[0038] Finally, the method includes an act 415 of, from the USB-DP PHY interface, driving an external USB port with a second serialized DP data stream derived from the first serialized DP data stream. Such derivation from the first serialized DP data stream may include a deserialization and subsequent serialization as discussed for SoC 200.

Alternatively, the first and second serialized DP data stream may be the same as discussed for SoC 300.

[0039] As those of some skill in this art will by now appreciate and depending on the particular application at hand, many modifications, substitutions and variations can be made in and to the materials, apparatus, configurations and methods of use of the devices of the present disclosure without departing from the scope thereof. For example, passive transmission channel 210 may be replaced by an active transmission channel that includes at least one flip flop for each uni-directional lane and bi-directional lane. Although the flip flops would decrease density, their inclusion would boost the amplitude of the serial data stream, albeit at the cost of increase latency. In light of this, the scope of the present disclosure should not be limited to that of the particular embodiments illustrated and described herein, as they are merely by way of some examples thereof, but rather, should be fully commensurate with that of the claims appended hereafter and their functional equivalents.

Claims

CLAIMS What is claimed is:
1. An integrated circuit, comprising:
a Universal Serial Bus-DisplayPort physical layer (USB-DP PHY) interface including an input port;
a USB controller configured to provide a plurality of USB data words to the input port;
a DisplayPort (DP) controller configured to provide a plurality of first DP data words; a passive transmission channel: and
a DP serializer configured to serialize the plurality of first DP data words into a first serialized DP data stream and to drive the first serialized DP data stream over the passive transmission channel, wherein the USB-DP PHY interface is configured to drive an external USB port with a second serialized DP data stream derived from the first serialized DP data stream and to drive the external USB port with a serialized USB data stream derived from the plurality of USB data words.
2. The integrated circuit of claim 1, further comprising:
a DP deserializer configured to deserialize the first serialized DP data stream into a plurality of second DP data words; and
a physical coding sublayer (PCS) circuit configured to PCS process the second DP data words into a plurality of PCS-processed DP data words and to drive the PCS-processed DP data words to the USB-DP PHY interface.
3. The integrated circuit of claim 2, wherein the USB-DP PHY interface includes a serializer configured to serialize the PCS-processed DP data words into the second serialized DP data stream.
4. The integrated circuit of claim 1, wherein the USB-DP PHY interface is a Universal Serial Bus 3 (USB3)-DP PHY interface, and wherein the USB controller is a USB3 controller.
5. The integrated circuit of claim 1, wherein the DP serializer is further configured to serialize the plurality of first DP data words such that the first serialized DP data stream comprises a plurality of first serialized DP data streams, and wherein the passive transmission channel includes a plurality of uni-directional lanes corresponding to the plurality of first serialized DP data streams, wherein the DP serializer is further configured to drive each first serialized DP data stream onto its corresponding uni-directional lane in the passive transmission channel.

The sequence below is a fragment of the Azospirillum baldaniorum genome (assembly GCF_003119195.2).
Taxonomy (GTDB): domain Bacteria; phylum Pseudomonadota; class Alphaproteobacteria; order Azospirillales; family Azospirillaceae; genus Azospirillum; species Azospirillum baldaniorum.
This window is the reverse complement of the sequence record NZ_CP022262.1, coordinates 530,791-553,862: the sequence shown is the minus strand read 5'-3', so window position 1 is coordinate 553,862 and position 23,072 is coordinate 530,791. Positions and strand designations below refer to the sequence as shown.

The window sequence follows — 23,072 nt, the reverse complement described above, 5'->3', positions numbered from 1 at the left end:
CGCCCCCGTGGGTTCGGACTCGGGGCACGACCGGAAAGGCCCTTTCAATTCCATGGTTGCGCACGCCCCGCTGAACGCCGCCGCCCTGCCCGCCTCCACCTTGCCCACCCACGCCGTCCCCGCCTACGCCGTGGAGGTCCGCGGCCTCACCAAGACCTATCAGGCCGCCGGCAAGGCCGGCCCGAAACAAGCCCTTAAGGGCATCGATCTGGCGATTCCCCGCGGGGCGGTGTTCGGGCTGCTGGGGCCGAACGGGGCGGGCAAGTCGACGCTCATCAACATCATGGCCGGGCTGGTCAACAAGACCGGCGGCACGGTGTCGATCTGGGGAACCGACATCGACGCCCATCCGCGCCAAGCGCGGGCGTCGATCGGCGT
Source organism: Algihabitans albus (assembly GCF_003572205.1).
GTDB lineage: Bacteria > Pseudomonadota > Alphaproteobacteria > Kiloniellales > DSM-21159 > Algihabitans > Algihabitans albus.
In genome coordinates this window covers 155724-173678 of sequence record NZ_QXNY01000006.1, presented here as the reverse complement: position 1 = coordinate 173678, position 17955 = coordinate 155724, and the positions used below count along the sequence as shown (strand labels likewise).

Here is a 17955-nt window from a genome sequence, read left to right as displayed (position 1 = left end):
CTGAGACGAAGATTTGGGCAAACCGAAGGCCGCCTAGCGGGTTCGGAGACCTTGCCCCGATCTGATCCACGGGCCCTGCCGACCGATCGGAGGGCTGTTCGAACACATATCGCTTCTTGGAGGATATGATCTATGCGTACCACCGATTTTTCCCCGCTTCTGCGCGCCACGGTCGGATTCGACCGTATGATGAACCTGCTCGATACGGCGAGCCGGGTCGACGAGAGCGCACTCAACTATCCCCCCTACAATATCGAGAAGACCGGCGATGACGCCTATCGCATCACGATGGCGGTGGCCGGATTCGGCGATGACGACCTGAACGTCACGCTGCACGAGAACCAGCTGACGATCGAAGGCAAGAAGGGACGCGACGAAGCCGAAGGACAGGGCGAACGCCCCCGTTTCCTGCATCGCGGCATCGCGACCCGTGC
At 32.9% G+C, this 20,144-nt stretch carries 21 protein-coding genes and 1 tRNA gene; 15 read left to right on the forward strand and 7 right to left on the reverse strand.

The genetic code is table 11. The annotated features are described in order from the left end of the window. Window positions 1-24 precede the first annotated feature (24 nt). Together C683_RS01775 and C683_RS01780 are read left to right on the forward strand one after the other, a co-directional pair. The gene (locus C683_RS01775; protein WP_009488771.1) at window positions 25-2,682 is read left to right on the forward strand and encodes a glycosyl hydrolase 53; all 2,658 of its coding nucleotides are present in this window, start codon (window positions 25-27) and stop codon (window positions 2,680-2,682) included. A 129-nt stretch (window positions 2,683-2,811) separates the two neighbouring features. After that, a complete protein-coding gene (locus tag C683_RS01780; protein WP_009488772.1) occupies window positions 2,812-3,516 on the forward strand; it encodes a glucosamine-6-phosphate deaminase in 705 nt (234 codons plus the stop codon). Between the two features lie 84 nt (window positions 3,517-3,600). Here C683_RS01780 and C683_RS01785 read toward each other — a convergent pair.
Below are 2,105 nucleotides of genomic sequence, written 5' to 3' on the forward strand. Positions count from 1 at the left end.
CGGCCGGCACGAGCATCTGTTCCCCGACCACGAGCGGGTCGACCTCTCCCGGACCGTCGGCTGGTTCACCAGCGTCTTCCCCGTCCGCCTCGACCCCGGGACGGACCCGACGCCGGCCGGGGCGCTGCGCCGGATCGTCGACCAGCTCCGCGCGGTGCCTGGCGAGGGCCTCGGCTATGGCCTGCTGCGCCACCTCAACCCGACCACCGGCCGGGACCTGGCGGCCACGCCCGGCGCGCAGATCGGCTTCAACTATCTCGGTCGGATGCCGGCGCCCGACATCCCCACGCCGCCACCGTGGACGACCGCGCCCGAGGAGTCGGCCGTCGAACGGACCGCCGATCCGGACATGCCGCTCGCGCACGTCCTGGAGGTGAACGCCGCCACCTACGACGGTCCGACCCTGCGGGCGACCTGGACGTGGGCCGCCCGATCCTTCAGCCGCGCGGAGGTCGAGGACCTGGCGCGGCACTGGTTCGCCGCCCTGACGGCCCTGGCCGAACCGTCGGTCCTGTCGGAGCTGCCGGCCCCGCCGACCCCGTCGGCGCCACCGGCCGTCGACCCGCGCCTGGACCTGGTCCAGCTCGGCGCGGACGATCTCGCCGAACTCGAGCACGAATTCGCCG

6. The integrated circuit of claim 1 , wherein the passive transmission channel includes a clock channel, the integrated circuit further comprising a clock source configured to drive a clock through the clock channel to the DP controller, and wherein the DP serializer is further configured to serialize the plurality of first DP data words responsive to the clock.
7. The integrated circuit of claim 6, wherein the clock source comprises a phase-locked loop.
8. The integrated circuit of claim 1, further comprising:
a DP receiver configured to receive the first serialized DP data stream from the passive transmission channel and drive the first serialized DP data stream to the USB-DP PHY interface, and wherein the USB-DP PHY interface is configured to transmit the first serialized DP data stream through the external USB port as the second serialized DP data stream.
9. The integrated circuit of claim 8, further comprising a DP physical coding sublayer (PCS) circuit configured to PCS process the plurality of first DP data words into a plurality of PCS-processed first DP data words, and wherein the DP serializer is configured to serialize the plurality of PCS-processed first DP data words to form the first serialized DP data stream.
10. The integrated circuit of claim 8, further comprising:
a USB serializer configured to serialize the plurality of USB data words into the serialized USB data stream.
11. The integrated circuit of claim 10, further comprising a USB physical coding sublayer (PCS) circuit configured to process the plurality of USB data words into a plurality of PCS- processed USB data words, and wherein the USB serializer is configured to serialize the plurality of PSC-processed USB data words into the serialized USB data stream.
12. The integrated circuit of claim 1, wherein the USB controller is adjacent an input port for the USB-DP PHY interface on a semiconductor die on which the integrated circuit is implemented.
13. The integrated circuit of claim 12, wherein the DP controller is displaced on the semiconductor die from the input port.
14. The integrated circuit of claim 5, wherein each uni-directional lane comprises a at least one trace in a metal layer of the integrated circuit.
15. A method, comprising: